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December 25, 2006

Paul Krugman Christmas Column

Pauk Krugman's Christmas column is all about the ending of child poverty, about how the UK is doing so much better than the US in dealing with this problem. The whole thing is below the fold but this leaps out:

Scenes of a devastated New Orleans reminded us that many of our fellow citizens remain poor, four decades after L.B.J. declared war on poverty. But I'm not sure whether people understand how little progress we've made. In 1969, fewer than one in every seven American children lived below the poverty line. Last year, although the country was far wealthier, more than one in every six American children were poor.

And there's no excuse for our lack of progress. Just look at what the British government has accomplished over the last decade.

Well, what has the British Government achieved? Apparently:

3.4 million children live in poverty in the UK today, thats more than one in four - a shocking figure given the wealth of our nation.

Hhmm. Child poverty in the UK would appear to be vastly worse than child poverty in the US. So, of course, the US should adopt the UK method of dealing with it. Excellent logic there, don't you think?

There is another matter that needs to be raised as well. The UK figures are generally calculated post tax, post benefit, adjusted for household size.  The US figures are generally calculated pre tax, post cash benefit, pre non-cash benefits, adjusted for household size. In each country there are more directly comparable numbers calculated, but not on such a regular basis. So we do need to ask a question about which numbers Krugman has been using. Are the the normal US and UK ones? So that the UK ones include housing benefit, tax credits, etc, while the US ones do not include housing vouchers, food stamps or the EITC?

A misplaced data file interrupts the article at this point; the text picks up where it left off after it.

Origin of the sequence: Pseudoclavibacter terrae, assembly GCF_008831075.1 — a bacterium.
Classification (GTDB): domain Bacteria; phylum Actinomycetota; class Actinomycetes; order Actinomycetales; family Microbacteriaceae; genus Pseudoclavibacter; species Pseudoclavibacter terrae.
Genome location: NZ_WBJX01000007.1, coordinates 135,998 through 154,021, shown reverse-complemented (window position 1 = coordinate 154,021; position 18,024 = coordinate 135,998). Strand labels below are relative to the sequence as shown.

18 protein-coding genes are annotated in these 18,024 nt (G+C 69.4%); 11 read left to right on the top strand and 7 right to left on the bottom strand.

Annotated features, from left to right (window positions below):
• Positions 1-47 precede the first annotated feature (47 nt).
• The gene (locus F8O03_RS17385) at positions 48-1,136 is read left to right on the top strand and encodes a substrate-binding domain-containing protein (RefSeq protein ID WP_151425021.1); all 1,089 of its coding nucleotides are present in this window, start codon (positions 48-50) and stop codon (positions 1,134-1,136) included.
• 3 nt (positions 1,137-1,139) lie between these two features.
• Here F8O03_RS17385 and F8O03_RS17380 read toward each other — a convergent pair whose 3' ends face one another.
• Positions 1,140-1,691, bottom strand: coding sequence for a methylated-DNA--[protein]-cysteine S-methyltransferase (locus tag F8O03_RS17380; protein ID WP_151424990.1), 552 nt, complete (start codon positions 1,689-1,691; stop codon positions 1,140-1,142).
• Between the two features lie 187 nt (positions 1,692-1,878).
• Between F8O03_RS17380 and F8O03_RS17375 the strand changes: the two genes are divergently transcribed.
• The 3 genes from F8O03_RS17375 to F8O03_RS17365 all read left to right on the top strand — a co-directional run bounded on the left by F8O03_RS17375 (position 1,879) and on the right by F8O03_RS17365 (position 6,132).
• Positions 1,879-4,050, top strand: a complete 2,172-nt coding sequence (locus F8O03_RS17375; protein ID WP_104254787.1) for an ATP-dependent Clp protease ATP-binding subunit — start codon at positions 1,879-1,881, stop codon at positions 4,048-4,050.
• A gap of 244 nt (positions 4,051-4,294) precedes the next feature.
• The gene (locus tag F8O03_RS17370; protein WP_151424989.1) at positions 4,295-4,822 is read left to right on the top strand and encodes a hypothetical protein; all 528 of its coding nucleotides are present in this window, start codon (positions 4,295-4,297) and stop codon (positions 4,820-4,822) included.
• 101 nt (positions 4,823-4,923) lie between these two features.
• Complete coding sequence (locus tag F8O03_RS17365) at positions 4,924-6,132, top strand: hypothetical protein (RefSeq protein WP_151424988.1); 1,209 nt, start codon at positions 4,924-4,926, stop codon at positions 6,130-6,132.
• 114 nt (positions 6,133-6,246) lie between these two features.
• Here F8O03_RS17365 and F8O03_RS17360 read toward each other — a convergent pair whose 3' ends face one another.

Anyone actually registered with the NYT? Krugman has been known to upload the references to his pieces.

It's the season for charitable giving. And far too many Americans, particularly children, need that charity.

Scenes of a devastated New Orleans reminded us that many of our fellow citizens remain poor, four decades after L.B.J. declared war on poverty. But I'm not sure whether people understand how little progress we've made. In 1969, fewer than one in every seven American children lived below the poverty line. Last year, although the country was far wealthier, more than one in every six American children were poor.

And there's no excuse for our lack of progress. Just look at what the British government has accomplished over the last decade.

Although Tony Blair has been President Bush's obedient manservant when it comes to Iraq, Mr. Blair's domestic policies are nothing like Mr. Bush's. Where Mr. Bush has sought to privatize the social safety net, Mr. Blair's Labor government has defended and strengthened it. Where Mr. Bush and his allies accuse anyone who mentions income distribution of "class warfare," the Blair government has made a major effort to reverse the surge in inequality and poverty that took place during the Thatcher years.

And Britain's poverty rate, if measured American-style — that is, in terms of a fixed poverty line, not a moving target that rises as the nation grows richer — has been cut in half since Labor came to power in 1997.